The Duke Project Management Community of Practice steering committee seriesNovember 15, 2018
Profile by Rebecca Beerman, PhD
As a Project Portfolio Manager for Duke Health Technology Solutions (DHTS), Mary Ellen Matta, PMP, oversees a team of eight project managers responsible for planning and implementing several large-scale information technology (IT) projects integral to daily work at Duke, including multiple physiologic monitoring upgrades, AirWatch, the upgrade to PolicyTech by Navex, and the Citrix 7.15 version upgrade. The DHTS organization as a whole supports three hospitals, over 700 clinics and over 30,000 faculty and staff. Per Mary Ellen, the level of organization and communication required for managing IT projects of this scale in a medical environment requires a high level of security and unique regulatory considerations.
With over 30 years of project management experience in the IT sector, Mary Ellen has a keen understanding of the skills and practices of a successful project manager. Mary Ellen joined the DHTS Program Management Office (PMO) five years ago. An important aspect of the PMO process is the inclusion of stage-gates, “where you do some work, take a step back, and ask if we should keep going. Then you do some more work, take a step back and so forth and so on. Some organizations may have a 4-gate process. In our case, we have a 3-gate process – Project Definition, Design & Plan, and Project Execution – which we use for high profile projects. Not every project gets the same level of due diligence. If the project is simple and low risk, it goes through a change management process. For standard projects, we have a bit more scrutiny, including a service transition readiness acceptance (STRA)” which is now part of the “lexicon”, a standard protocol that everyone follows to ensure that specific elements related to security, training and communication have been documented and are in place before the next stage of implementation.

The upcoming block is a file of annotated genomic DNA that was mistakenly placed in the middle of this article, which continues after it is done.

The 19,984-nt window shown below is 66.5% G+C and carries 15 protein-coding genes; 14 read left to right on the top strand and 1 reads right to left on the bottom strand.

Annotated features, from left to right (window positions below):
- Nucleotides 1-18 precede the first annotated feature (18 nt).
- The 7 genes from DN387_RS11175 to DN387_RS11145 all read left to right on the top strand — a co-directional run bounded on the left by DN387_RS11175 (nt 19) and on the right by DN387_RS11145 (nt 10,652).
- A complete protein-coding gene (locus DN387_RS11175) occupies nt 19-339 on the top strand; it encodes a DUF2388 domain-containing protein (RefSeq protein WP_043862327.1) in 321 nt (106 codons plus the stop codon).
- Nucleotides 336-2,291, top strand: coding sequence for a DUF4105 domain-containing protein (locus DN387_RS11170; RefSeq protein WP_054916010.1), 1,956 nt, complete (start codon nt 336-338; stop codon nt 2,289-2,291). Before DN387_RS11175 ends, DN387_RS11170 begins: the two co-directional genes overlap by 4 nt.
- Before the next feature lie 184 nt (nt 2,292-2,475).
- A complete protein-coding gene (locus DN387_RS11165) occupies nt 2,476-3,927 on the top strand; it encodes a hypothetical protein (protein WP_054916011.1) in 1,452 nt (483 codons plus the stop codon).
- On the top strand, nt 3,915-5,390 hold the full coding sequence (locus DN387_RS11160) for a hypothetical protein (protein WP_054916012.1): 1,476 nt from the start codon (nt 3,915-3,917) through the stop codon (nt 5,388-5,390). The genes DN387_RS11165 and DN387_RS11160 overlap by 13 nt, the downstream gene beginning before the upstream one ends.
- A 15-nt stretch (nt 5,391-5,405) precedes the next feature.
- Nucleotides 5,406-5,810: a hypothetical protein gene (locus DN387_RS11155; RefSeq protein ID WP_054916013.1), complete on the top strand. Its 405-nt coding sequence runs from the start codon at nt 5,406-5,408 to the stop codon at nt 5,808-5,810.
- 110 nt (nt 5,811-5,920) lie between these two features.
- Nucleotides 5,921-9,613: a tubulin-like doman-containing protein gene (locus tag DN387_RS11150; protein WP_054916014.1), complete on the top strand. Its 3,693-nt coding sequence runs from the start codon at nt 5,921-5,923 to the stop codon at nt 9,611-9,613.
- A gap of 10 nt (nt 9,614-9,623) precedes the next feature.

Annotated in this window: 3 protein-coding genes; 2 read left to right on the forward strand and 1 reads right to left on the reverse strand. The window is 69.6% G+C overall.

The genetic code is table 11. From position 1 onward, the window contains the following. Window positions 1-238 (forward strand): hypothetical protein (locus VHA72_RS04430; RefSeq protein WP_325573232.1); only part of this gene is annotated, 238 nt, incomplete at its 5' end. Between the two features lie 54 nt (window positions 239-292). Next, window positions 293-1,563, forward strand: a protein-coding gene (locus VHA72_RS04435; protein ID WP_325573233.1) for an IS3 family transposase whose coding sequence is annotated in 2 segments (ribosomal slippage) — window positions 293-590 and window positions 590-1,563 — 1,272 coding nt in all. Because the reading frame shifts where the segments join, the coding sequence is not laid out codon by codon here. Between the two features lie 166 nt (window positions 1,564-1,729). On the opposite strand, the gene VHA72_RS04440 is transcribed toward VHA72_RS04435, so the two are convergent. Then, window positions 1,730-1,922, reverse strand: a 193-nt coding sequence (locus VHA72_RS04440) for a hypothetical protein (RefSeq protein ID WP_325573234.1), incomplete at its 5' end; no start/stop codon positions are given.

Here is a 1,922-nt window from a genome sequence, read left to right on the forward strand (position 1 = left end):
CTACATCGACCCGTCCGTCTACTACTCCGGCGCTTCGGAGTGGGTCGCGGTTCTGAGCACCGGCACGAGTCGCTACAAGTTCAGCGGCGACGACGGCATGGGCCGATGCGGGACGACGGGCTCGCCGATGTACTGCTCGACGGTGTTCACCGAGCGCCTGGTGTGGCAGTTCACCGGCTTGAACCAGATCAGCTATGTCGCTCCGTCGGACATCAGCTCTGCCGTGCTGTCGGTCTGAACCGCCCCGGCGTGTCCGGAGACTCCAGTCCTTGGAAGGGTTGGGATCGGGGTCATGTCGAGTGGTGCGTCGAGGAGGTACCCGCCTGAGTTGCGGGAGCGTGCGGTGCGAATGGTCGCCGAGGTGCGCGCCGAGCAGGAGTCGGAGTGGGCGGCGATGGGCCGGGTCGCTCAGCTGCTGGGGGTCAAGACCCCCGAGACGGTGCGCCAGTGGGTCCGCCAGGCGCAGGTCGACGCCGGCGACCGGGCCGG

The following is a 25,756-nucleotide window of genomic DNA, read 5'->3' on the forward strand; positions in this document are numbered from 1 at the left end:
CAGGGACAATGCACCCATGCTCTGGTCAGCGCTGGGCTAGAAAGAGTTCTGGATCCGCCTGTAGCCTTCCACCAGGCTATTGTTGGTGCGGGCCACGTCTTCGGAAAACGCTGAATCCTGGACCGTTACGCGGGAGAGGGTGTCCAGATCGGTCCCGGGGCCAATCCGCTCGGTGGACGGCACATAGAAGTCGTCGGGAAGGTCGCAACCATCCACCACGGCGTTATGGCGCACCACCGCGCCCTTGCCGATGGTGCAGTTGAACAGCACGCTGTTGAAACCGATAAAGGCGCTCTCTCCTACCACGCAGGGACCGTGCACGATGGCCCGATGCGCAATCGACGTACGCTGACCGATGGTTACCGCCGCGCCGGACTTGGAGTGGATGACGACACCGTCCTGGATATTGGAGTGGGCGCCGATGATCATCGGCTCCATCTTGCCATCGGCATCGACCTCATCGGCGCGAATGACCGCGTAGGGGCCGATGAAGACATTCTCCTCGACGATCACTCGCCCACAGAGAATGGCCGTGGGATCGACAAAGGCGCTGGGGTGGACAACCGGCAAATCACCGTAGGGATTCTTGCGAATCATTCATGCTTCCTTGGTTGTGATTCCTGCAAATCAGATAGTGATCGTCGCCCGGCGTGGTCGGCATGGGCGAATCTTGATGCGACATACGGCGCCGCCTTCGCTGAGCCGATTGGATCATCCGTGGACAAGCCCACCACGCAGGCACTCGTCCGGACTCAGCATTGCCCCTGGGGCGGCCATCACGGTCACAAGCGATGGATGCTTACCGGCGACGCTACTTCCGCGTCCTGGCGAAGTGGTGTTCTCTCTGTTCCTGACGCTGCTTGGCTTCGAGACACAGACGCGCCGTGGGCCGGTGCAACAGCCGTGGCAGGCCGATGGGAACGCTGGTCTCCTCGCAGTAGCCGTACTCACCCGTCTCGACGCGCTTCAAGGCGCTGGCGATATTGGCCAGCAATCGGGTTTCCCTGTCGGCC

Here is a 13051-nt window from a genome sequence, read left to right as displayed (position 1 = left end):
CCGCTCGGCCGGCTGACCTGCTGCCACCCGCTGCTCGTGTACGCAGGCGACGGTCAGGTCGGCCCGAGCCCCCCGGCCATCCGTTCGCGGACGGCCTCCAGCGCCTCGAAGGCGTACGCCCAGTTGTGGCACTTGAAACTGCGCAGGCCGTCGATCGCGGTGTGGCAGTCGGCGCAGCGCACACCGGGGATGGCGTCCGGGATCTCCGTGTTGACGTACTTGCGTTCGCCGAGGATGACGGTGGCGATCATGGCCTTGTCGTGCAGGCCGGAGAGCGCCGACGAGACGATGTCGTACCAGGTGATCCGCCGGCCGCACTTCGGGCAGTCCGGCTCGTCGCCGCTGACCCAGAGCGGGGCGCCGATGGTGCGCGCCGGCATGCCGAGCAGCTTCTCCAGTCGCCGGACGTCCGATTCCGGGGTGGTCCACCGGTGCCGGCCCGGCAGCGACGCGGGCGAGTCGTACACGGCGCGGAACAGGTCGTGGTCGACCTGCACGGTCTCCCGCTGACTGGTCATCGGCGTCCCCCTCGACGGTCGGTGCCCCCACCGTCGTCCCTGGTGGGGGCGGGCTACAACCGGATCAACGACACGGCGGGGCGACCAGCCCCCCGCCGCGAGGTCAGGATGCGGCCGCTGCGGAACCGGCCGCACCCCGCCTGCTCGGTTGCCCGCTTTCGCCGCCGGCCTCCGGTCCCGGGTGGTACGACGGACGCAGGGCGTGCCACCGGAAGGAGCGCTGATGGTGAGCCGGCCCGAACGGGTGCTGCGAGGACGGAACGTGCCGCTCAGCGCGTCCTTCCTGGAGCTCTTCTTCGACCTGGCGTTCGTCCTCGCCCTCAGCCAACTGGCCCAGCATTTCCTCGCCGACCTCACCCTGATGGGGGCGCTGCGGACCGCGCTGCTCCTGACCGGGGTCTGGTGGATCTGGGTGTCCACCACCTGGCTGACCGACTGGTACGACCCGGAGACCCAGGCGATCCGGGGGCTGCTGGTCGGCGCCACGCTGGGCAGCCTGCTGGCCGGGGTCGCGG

Mary Ellen’s passion for directing, developing, and implementing IT projects is evident and the unique feature of managing DHTS projects that both energizes and gives Mary Ellen pause for reflection and gratitude, is the opportunity to participate in projects that directly improve patient’s lives. “That’s pretty exciting. That really hits home. You see the child’s family is there and the [clinicians are performing] this life saving procedure on a child that may have had some cardiology issues. And the technology that we have just recently stood up, in the pediatric electrophysiology and catheterization labs, enables that. Caring for our patients, our loved ones and each other really comes to life on this type of project. Everything we do supports care in some way.”